More knowledge on Norwegian conditions is needed to ensure food safety and protect the environment in Norway.
This is stated in a report from the Norwegian Scientific Committee for food and environment (VKM), which summarizes the knowledge gaps identified in VKMs risk assessments from 2016 and 2017.
- Research and surveillance data from other countries are not necessarily representative or relevant to Norway. Thus, there is need for Norway to generate knowledge on specific Norwegian conditions. This requires active Norwegian research communities within the subject areas that are of importance to ensure food safety and protect the environment, the head of the Scientific Steering Committee in VKM, Jan Alexander points out.
- Knowledge gaps contribute to uncertainties in the conclusions of our assessments. Filling these knowledge gaps can reduce uncertainty in our conclusions and make the authorities better able to ensure food safety and protect the environment, he continues.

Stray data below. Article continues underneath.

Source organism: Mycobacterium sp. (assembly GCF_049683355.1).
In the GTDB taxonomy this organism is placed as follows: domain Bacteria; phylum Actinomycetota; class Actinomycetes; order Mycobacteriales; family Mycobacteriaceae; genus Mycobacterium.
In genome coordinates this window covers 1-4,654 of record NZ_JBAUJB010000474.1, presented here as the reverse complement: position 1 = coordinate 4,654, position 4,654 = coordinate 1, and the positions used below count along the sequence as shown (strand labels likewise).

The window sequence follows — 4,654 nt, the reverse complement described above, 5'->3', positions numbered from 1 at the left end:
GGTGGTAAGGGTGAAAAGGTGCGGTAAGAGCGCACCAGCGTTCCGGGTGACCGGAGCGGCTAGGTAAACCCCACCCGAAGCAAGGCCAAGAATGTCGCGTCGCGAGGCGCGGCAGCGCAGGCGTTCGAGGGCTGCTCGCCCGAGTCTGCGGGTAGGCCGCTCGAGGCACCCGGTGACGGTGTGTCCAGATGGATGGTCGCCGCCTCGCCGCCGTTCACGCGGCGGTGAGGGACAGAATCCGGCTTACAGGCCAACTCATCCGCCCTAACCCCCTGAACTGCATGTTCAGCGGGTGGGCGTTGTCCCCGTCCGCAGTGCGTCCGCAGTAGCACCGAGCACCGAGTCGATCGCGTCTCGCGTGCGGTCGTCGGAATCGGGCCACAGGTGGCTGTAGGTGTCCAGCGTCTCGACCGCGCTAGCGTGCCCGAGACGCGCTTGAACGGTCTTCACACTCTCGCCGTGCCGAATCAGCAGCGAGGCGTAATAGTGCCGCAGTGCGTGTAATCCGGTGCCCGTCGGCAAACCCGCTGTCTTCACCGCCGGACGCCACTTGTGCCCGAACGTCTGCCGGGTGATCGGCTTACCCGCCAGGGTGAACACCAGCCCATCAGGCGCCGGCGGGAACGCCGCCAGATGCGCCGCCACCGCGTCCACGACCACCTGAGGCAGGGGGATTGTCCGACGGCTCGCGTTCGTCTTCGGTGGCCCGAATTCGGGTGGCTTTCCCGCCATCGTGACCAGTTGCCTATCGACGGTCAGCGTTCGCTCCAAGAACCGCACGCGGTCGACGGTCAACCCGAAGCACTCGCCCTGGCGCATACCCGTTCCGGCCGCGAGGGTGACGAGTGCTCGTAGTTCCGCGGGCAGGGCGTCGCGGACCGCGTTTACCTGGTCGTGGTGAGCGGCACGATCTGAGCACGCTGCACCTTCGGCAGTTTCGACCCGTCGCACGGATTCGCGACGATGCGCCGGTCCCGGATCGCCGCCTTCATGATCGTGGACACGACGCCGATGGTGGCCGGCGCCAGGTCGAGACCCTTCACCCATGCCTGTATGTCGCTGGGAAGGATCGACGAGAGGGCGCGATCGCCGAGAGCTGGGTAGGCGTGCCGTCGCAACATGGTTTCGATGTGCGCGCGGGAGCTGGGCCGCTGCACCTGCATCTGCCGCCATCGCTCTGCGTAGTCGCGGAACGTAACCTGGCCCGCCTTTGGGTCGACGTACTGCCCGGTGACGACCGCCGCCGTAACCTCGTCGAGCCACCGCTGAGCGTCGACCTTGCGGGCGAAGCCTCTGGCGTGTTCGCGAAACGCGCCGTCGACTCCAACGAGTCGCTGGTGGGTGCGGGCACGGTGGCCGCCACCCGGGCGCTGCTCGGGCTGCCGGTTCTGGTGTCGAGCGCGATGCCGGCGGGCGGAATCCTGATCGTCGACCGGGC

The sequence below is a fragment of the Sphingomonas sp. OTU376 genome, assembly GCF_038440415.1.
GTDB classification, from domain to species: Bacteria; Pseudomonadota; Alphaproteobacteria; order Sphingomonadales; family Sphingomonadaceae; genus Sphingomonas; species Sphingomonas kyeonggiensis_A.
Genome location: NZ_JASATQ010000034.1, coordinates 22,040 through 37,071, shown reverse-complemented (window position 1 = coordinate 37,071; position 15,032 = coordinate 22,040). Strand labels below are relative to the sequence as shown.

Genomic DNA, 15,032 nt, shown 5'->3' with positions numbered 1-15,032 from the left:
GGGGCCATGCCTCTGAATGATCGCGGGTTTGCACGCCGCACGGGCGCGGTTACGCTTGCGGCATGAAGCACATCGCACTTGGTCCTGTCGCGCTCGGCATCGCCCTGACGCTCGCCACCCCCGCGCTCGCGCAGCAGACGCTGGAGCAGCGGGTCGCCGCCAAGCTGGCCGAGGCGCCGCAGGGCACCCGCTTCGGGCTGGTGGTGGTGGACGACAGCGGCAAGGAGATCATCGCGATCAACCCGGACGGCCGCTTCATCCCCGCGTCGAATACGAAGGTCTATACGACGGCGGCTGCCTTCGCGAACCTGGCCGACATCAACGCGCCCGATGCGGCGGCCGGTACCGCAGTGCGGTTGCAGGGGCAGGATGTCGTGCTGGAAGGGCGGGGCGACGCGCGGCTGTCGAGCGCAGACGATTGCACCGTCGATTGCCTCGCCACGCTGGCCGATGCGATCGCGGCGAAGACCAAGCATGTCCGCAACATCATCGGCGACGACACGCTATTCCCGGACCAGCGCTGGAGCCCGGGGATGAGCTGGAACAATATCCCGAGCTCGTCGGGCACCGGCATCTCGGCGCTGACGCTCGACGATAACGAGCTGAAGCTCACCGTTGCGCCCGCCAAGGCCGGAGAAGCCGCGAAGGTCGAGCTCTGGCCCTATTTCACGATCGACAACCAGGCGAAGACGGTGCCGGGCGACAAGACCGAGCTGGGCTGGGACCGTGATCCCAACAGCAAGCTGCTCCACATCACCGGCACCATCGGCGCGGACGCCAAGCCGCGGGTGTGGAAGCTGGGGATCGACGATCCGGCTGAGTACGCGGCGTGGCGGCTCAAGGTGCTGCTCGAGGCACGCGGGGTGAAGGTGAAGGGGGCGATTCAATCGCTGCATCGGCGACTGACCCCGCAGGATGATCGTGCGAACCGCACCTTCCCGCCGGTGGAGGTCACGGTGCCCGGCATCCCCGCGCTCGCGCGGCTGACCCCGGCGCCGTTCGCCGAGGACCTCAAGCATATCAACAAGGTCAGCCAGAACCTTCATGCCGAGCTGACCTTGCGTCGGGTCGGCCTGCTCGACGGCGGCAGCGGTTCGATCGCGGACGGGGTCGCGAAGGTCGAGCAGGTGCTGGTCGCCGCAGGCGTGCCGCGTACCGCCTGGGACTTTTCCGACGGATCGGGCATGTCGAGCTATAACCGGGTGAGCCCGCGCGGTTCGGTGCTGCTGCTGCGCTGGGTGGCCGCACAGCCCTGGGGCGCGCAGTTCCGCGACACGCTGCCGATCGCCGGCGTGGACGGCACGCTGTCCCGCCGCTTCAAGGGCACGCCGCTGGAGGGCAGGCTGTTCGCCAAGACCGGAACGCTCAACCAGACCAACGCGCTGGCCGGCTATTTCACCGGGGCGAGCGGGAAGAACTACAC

Impact of climate change
VKM highlights how climate change and globalization affect food safety and food production, natural resources and biodiversity in Norway among other knowledge gaps identified in VKMs risk assessments from 2016-2017.
Additionally, VKM highlights the need for knowledge regarding the development and spread of antimicrobial resistance.
According to VKM, there is also need for national dietary surveys that can shed light on how diet affects health. In addition, we need knowledge on the level of radioactivity in Norwegian food and drinking water.
Five main areas
The report is divided into five main areas based on research needs and data gaps identified:
- Agriculture and terrestrial food production
- Fisheries, aquaculture and seafood production
- Human health
- Surveillance data for food and diet
This report is the latest in a series of reports on research needs and data gaps published periodically by VKM. The Scientific Steering Committee has been responsible for this report.